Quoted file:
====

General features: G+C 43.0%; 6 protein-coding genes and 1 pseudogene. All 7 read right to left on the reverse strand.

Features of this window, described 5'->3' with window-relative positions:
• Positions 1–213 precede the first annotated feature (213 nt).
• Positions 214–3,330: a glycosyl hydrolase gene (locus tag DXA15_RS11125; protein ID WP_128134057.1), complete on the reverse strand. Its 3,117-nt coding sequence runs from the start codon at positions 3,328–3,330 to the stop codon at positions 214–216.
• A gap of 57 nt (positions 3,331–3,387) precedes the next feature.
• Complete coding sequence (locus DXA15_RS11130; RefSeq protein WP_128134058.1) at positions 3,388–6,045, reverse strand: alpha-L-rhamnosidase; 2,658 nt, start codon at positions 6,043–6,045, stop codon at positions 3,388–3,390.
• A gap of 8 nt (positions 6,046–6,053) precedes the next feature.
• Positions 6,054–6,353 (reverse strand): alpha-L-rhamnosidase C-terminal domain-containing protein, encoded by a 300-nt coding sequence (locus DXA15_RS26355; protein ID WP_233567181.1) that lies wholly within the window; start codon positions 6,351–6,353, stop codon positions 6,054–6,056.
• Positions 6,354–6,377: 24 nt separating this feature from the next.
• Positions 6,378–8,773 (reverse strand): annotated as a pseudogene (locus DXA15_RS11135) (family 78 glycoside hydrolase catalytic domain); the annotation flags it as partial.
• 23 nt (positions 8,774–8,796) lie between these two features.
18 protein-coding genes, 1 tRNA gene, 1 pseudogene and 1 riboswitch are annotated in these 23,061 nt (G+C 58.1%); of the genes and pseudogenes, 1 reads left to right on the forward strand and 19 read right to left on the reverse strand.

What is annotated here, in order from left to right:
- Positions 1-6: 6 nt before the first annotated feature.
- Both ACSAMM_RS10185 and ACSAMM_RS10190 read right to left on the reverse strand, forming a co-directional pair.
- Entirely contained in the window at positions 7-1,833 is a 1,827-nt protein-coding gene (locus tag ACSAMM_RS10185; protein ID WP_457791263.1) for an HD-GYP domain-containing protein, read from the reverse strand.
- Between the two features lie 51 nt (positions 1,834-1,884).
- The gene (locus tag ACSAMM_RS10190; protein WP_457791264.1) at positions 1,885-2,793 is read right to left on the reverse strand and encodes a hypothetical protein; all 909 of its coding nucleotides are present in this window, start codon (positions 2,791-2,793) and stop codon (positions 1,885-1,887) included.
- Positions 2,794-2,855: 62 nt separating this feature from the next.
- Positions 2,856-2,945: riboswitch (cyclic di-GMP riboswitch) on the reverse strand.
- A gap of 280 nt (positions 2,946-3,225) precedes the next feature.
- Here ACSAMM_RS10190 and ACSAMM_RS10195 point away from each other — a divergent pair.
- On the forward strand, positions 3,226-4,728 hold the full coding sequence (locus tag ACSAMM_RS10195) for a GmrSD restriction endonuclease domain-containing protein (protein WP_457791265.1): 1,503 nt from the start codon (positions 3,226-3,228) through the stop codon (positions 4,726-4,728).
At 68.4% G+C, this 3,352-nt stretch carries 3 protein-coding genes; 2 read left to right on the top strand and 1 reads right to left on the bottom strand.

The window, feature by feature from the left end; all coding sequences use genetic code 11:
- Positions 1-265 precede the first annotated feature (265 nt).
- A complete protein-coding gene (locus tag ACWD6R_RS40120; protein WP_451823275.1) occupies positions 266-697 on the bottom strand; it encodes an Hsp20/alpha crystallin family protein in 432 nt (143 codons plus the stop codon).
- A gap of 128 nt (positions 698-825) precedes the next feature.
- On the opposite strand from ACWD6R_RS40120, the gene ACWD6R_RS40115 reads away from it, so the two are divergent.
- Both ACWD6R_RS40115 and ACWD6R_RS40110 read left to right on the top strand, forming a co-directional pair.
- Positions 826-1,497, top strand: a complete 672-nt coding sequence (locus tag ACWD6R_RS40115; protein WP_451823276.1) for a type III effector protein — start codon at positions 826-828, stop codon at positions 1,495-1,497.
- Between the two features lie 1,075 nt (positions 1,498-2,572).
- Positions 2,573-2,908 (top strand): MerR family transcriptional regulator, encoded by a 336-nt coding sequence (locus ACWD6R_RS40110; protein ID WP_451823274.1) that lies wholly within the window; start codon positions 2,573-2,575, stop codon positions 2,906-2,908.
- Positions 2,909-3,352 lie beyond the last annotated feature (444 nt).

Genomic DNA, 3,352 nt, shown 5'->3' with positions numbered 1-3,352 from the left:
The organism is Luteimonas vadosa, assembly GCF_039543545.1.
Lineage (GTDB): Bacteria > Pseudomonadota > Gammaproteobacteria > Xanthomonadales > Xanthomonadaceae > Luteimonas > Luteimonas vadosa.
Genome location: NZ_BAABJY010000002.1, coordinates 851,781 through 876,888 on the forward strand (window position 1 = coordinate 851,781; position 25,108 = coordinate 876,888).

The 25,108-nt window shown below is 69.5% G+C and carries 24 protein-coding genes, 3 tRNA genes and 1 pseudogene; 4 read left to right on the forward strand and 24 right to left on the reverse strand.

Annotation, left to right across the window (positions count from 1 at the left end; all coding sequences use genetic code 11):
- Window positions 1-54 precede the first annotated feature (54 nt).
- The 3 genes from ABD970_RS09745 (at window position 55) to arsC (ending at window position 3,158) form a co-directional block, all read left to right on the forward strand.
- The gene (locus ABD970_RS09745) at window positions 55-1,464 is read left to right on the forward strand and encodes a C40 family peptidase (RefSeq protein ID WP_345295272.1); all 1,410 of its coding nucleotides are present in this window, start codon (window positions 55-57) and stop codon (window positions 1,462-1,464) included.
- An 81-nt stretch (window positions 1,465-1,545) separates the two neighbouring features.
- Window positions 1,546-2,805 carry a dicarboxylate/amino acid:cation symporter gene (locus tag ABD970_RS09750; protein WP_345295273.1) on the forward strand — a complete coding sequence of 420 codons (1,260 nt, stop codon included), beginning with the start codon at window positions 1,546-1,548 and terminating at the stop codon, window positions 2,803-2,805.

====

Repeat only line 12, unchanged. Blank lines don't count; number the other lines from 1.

18 protein-coding genes, 1 tRNA gene, 1 pseudogene and 1 riboswitch are annotated in these 23,061 nt (G+C 58.1%); of the genes and pseudogenes, 1 reads left to right on the forward strand and 19 read right to left on the reverse strand.